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An outpost of the Illyrian Empire,
This review is from: Conquest (Chronicles of the Invaders 1) (Hardcover)
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A young adult science fiction novel. It's the start of a series, thus there is a lot left unresolved by the end.
It runs for four hundred and eight pages, and is divided into seventy five mostly rather short chapters.
Ideal reading age would be thirteen and up, thanks to some mild adult themes and references, and some violence and grim moments. It's good enough though to be enjoyed by older readers also.
The first chapter describes how the Earth was conquered. By the Illryi. A humanoid alien race who take over planets and rule them the way the Roman Empire used to. They attempt to civilise and bring advancements to the place. But they won't tolerate any opposition or resistance efforts. The first chapter gets through all this quickly and in a good manner, giving you all the information you need and hooking your attention at the same time.
The Illyri have both a military corps and a diplomatic one. They also use aliens from other worlds in their Empire as soldiers. They are not quite so humanoid.
One of the main characters, who we first meet in chapter two, is Syl, a teenage Illyri who was born on Earth. Her mother is dead and her father is a military leader who is based in Scotland. The whole book is set there, and the setting is very well presented, from city to highlands.
She loves Earth art. And it's her birthday.
After meeting her, we then encounter Paul Kerr, teenage human resistance fighter, who is fiercely protective of his young brother Stephen. Even though he can't keep him out of the resistance fighter life.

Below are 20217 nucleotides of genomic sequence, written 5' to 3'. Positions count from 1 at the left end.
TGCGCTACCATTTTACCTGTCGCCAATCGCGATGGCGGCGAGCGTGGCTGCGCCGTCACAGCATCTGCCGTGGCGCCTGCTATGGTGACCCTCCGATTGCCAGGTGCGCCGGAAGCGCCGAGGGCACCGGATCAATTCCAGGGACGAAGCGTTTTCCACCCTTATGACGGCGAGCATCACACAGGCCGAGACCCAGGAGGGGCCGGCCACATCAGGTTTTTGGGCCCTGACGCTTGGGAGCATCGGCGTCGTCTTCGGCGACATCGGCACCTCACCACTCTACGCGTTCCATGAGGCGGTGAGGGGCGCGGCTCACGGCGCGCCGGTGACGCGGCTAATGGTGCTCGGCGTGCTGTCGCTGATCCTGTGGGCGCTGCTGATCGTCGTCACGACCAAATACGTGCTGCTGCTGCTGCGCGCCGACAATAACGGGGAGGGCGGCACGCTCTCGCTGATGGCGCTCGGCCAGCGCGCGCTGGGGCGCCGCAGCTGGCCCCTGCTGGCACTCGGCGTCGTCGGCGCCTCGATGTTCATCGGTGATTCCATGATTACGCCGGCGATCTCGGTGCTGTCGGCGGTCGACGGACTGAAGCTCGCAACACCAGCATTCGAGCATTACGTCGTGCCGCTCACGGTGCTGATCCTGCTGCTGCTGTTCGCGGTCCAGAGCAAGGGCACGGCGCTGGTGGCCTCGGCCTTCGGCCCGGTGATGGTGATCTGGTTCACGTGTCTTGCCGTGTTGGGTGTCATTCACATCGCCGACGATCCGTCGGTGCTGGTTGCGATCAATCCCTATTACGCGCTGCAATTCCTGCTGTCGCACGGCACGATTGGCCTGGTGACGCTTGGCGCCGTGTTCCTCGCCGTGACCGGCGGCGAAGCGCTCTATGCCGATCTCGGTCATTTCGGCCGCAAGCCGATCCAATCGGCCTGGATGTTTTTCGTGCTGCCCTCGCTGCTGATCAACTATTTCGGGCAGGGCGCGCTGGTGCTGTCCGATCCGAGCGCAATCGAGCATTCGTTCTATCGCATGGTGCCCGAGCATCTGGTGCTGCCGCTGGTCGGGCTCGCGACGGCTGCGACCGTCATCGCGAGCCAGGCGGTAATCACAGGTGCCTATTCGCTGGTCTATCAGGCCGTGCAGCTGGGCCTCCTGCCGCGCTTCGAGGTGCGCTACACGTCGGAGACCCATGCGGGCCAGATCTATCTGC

There's a lot to take in during these early chapters, and there are a lot of alien names, so it's initially slightly slow progress. But then you get your first hint that there's more to the Illyri than meets the eye, when we find out about a shadowy group who are seemingly running things. At this point, it does start to become compelling.
Although the Illyri do talk like humans, there is a point to that. But it does manage a good amount of culture clash and people not being used to each other's ways of life, particularly in the scenes where Syl and Paul first meet.
Obviously the two will end up being thrust together by the narrative and their lives will never be the same again as a result, but they don't dominate the story. The lives of other Illyri do come into it. Thus you get an interesting picture of bigger events going on and characters being caught up in the middle of them.
It does come up with moral questions about war and resistance and fighting and presents them to the reader in a manner that makes you think about them, without ever giving you any easy answers.
It's also pretty clever in the plotting. Setting things up that may not seem important, but do become so further down the line. Steadily, a bigger picture emerges. With at least one twist that I didn't see coming.
Every character is in a different place by the end. And you will be left wanting to know what happens to them next. Thus the end serves it's purpose.
An excellent start to what should be a very good series. Looking forward to book two.